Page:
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The setup details:

I have Apache 2.2.14 that runs under ubuntu 10.04. The document root directory for a virtualhost is set up as a symlink.

The requested script in a glance looks like:


// other useful stuff here
echo 'v1.2.42';

So apart from doing useful job the script outputs its version in the footer. The version is hardcoded in the script and is modified by a build script.

When the new version is deployed the document root is switched to a new version using pretty standard approach:

ln -s /path/to/app-1.2.43 app-new
mv -Tf app-new app # where `app` is the document root

After that I don't do any reload or restart for apache.

Today right after another release that's what I've experienced:

  1. I upgraded 1.2.42 version to 1.2.43
  2. Opened the application in the browser
  3. It was 42 in the bottom
  4. F5 - still 42.
  5. Then 42 and 43 appeared randomly. And after about 30 seconds the expected 43 started showing consistently.

Another server that has the similar configuration behaves exactly the same. And seems like there is some constant timeout until it starts working fine :-S

More configuration details:

apache is configured to run via mpm-prefork. php's version is 5.3.2 and it's installed as mod_php. There is NO any opcode cache installed.

Any ideas on where it could cache it? Would apache2 reload guarantee this won't happen?

PS: I've proven (to myself) that apache reload doesn't reset that state and the undefined behaviour continues.


I've found that every apache worker expands the symlink to a document root into a real path.

And when you perform a graceful reload command - only spare workers are restarted, while the busy ones, including the ones who are serving Keep-Alive connections are kept until they are spare from work. I could reproduce it using 1 worker and it perfectly explains my observations.

Now the question is: how to interrupt keepalive connections gracefully?

Interesting article to read on topic:

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It definitely seems as though the apache process is caching the result of the symlink. Even an apache reload may not solve your issue, because a reload simply re-reads the config file and re-applies the new settings. It doesn't actually terminate the running processes.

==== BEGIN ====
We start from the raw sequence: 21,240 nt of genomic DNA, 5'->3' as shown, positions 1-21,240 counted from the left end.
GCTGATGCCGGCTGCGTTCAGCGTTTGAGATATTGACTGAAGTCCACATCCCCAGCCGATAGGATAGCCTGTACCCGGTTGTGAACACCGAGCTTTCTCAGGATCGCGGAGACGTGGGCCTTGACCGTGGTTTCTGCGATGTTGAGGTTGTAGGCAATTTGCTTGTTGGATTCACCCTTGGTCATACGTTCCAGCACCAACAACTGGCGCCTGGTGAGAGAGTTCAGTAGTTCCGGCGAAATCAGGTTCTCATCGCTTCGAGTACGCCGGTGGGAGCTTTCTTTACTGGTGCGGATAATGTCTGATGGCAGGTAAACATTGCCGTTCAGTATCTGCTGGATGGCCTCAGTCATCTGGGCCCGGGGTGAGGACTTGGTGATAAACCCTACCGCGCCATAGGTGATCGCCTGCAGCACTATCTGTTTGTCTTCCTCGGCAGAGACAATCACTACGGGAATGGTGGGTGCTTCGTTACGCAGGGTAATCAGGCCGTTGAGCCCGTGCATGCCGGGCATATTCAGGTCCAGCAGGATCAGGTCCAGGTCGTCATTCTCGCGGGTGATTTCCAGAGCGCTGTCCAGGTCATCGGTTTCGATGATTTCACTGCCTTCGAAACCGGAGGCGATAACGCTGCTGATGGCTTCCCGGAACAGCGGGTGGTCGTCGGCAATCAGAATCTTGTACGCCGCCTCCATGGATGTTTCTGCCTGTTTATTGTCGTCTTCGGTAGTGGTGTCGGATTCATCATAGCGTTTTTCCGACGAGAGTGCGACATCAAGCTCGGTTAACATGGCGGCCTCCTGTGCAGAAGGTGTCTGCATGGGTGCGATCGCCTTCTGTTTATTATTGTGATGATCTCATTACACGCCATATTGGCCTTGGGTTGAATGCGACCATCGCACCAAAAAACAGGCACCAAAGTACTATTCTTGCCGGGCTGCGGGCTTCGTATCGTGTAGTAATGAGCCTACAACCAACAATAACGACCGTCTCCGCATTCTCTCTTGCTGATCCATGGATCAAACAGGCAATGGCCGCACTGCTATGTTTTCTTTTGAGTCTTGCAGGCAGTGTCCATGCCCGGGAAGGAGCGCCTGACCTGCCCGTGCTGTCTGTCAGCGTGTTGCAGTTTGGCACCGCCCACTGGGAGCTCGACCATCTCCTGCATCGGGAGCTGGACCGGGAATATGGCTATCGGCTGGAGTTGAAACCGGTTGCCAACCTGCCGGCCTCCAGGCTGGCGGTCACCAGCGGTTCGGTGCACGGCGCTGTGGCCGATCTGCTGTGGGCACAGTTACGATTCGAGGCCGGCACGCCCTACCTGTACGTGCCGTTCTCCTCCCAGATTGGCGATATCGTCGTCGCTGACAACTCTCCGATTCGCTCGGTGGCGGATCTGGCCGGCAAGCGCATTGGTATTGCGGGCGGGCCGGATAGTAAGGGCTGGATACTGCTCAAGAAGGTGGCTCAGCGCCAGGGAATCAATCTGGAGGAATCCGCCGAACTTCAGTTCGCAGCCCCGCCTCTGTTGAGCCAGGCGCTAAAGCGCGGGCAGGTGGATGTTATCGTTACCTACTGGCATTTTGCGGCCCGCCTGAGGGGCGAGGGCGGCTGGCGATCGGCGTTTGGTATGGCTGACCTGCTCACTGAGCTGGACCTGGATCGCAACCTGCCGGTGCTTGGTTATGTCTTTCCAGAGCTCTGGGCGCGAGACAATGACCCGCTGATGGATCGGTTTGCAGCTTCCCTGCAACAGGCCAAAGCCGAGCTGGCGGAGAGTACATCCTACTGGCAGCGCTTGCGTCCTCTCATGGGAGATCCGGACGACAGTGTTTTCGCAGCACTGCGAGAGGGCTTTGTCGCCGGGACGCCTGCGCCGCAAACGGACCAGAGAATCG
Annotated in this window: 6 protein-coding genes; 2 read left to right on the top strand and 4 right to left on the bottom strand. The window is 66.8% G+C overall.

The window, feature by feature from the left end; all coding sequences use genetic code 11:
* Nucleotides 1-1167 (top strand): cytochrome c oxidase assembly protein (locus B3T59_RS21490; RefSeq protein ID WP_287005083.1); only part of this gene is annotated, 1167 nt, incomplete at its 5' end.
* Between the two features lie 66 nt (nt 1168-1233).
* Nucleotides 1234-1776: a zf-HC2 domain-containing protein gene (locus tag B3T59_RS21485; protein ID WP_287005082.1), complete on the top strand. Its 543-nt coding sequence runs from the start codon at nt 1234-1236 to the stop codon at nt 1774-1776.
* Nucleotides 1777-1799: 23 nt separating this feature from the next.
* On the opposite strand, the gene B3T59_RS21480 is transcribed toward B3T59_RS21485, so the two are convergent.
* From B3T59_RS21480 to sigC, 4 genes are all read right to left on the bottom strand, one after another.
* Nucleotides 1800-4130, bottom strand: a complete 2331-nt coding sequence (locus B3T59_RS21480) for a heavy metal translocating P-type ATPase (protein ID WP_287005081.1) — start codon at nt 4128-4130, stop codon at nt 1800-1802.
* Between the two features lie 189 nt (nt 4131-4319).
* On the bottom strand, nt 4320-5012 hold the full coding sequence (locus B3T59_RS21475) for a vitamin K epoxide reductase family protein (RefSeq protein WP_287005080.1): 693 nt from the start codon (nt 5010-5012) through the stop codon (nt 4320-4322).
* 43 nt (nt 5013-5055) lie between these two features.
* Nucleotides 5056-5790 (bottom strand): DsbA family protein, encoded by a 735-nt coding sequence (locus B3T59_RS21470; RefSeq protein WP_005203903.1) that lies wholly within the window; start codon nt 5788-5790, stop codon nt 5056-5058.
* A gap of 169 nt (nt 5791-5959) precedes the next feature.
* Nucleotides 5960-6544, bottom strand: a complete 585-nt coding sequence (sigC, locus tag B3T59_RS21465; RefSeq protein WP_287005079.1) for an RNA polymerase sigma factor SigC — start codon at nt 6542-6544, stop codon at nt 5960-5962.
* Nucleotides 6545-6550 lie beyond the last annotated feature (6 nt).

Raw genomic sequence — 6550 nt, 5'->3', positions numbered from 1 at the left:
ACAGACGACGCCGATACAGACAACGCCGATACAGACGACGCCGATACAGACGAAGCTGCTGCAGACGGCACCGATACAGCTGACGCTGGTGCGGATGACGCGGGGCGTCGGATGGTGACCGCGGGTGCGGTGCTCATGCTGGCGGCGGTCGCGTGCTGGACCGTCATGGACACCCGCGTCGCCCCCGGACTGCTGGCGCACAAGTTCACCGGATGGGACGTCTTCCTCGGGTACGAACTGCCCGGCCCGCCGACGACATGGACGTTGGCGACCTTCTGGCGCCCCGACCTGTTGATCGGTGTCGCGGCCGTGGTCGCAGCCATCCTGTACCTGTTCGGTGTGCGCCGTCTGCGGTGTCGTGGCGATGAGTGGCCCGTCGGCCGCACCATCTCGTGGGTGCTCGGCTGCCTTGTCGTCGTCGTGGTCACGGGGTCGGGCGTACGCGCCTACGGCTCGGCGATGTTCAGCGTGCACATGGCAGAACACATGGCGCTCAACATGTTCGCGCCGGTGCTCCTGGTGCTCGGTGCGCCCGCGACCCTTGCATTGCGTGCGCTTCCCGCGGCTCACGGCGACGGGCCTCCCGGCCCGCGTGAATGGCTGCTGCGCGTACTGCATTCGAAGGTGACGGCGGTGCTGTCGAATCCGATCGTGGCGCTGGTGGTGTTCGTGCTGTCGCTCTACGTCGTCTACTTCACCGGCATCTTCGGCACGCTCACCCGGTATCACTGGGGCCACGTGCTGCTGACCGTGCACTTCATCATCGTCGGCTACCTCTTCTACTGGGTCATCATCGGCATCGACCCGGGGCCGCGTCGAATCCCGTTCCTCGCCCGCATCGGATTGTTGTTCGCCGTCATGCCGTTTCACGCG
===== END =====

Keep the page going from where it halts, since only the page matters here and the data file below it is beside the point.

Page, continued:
I'm thinking the best way to handle the situation is an apache2 restart. This is probably safer than you may be thinking, because it will block new connections, and allow old connections to complete cleanly before restarting. On a moderate web server this should happen in under one second. And since HTTP is stateless, your users won't even notice. Other than a possible half second hang if they attempt to initiate a new connection during the restart.

Another possibility is to actually change the document root in your config and the name of your symlink, then do an apache2 reload. It should then detect the new document root and force a re-resolution of the symlink's referenced directory.

The last thing I can think of is to experiment with hard links. This will require a different workflow though to prevent over-writing your new app version.

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"This is probably safer than you may be thinking, because it will block new connections, and allow old connections to complete cleanly before restarting" -- just tried it - it interrupts all current requests. – zerkms Aug 8 '13 at 20:55
My apologies, I must have been recalling how some other daemon operates. Good to know anyway. Does your web app do long polling or something? I'm trying to understand why your keep-alive connections last so long as I believe apache's default keep-alive is 2 seconds. – Travis Hegner Aug 9 '13 at 1:51
Man I'm 0 for 2... you can't hard link a directory... Perhaps you can do something like mount --bind app-1.2.3 app. Then have a simple shell script that would quickly unmount and remount to a new app version. This would allow the directory to never be resolved in a sense, so you may never have to do an apache reload. I'm unsure whether this could make a worse interruption, but maybe worth an experiment. – Travis Hegner Aug 9 '13 at 2:01
Actually I've found a solution that suits me and allows to serve content seamlessly. – zerkms Aug 9 '13 at 3:05

Apache caches symlinks (lstat system call) in path components when Options FollowSymlinks is set (by design).

To avoid caching you can try Option SymLinksIfOwnerMatch that guarantees to not cache lstat call.

However that needs to be properly configured and performance impact needs to be measured. See here

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up vote 0 down vote accepted

Well, I have found a solution that suites me. It is a tiny script that does the following:

  1. Turn off KeepAlive in apache config
  2. Get current workers PIDs
  3. Run apache reload
  4. Wait for all workers from #2 to quit
  5. Switch symlink
  6. Turn on KeepAlive back and reload apache once again
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